Last month, I got a call from my daughter. A senior at Winston Salem State, I could hear from her first breath that she had news. “I got in!” she told me, “I start teaching in August!”
But for all the reasons to worry about the future of my profession, as I’ve watched my daughter choose the classroom, I can’t help but be downright hopeful.
Leah had just been admitted to Teach For America, a non-profit that recruits high-achievers like her to teach in public schools serving low-income kids – schools like the where I’ve spent my own career, as teacher, then principal. It’s a mission that’s gotten tougher of late – as the public debate around education gets more heated, teachers feel the pinch of policies and politics, and a new generation sets its eyes on start-ups, not chalkboards.
But for all the reasons to worry about the future of my profession, as I’ve watched my daughter choose the classroom, I can’t help but be downright hopeful. Blame the teacher in me – I see what’s possible.
My own teaching career followed a somewhat traditional path. Like Leah, I graduated from Winston Salem State – formerly Winston-Salem Teachers College, the first African American college or university to grant degrees for elementary teaching. From there, I taught four years of elementary school in Charlotte Mecklenburg Schools, spent the bulk of my 34-year education career in Atlanta, then returned to Charlotte a few years back. Through all of it, I’ve learned one thing. Great schools are game-changers. So are the people inside them.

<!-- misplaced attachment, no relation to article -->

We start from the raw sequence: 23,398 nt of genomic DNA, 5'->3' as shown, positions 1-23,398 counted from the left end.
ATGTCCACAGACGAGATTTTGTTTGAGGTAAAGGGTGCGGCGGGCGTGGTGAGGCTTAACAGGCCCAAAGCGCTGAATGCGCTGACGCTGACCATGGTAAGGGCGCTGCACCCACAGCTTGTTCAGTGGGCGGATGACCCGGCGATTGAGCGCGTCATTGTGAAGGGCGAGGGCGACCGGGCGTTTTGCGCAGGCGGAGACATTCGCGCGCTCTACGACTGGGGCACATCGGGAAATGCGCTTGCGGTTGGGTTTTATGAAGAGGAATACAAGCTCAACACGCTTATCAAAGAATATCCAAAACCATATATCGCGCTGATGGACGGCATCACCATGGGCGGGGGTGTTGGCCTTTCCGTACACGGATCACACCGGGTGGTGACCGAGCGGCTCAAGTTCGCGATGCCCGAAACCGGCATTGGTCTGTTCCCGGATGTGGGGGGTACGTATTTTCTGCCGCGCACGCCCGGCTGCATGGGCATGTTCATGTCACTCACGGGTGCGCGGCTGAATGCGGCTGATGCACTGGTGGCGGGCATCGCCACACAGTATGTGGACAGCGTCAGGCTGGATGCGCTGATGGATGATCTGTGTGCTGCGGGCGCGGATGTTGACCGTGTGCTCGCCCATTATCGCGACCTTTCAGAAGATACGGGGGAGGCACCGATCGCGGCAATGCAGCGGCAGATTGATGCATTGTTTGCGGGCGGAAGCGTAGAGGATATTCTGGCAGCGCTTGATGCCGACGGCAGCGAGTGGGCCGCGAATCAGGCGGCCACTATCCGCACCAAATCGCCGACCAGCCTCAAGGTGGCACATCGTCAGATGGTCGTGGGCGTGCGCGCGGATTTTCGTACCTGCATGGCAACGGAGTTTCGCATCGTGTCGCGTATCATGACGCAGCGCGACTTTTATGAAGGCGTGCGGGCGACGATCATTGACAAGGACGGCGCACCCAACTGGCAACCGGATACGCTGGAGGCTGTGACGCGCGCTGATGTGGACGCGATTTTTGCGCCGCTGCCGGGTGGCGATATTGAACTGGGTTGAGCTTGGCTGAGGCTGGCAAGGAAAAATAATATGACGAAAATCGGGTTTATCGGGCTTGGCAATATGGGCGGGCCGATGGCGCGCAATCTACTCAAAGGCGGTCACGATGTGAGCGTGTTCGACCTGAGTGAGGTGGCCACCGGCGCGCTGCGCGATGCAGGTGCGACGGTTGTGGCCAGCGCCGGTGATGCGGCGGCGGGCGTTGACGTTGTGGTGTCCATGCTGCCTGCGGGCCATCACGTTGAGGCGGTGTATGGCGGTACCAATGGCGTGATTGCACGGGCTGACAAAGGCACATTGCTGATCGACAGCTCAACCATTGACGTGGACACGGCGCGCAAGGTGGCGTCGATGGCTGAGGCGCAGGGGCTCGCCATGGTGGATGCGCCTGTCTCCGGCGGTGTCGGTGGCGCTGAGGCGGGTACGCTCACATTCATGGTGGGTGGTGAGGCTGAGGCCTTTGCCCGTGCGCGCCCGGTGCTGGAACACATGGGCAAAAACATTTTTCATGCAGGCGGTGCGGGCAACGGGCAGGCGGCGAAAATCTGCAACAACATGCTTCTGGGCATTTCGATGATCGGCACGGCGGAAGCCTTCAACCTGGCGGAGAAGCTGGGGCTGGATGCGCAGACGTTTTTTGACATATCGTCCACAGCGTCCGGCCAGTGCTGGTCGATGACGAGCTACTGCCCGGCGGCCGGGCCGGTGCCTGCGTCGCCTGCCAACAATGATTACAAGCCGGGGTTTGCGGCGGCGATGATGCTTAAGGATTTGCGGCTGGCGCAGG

And it’s with this singular insight that I find my way back to optimism. Every day, despite the challenges they know they’ll face, people are choosing to teach – some are bright-eyed 22-year-olds like Leah, others come to the classroom after a first career or two. And they do it not because they’re ignorant of the hurdles they’ll face, but in determined defiance of them. I know it will be difficult, my daughter tells me. I just can’t wait to meet my kids.
It’s important also that we call foul on this emerging narrative about North Carolina’s public schools as a sinking ship.
The challenges for teachers in our state are real, as are the headlines about turnover, low-retention, and the barriers to improving. As a former principal, I know the pain of this. But just as we must be attentive to the pressing needs of our educators, it’s important also that we call foul on this emerging narrative about North Carolina’s public schools as a sinking ship. It’s a story that undermines the day-in-day-out hard work of teacher and student alike. It misrepresents their tremendous commitment to excellent. It moves us back, not forward.
Next year, my daughter becomes a teacher – a dream she’s been nurturing since as long as either of us can remember. Let’s take pride in her choice. Let’s talk seriously about what it will take to make her work sustainable over the long-term. Let’s think about the values we care about and encourage other dynamic people in our lives to choose the same path – whether through programs like Teach For America, or more traditional routes like mine. My bet? Their students can’t wait to meet them either.
Editor’s Note: This article originally ran in The Charlotte Observer on December 29, 2014.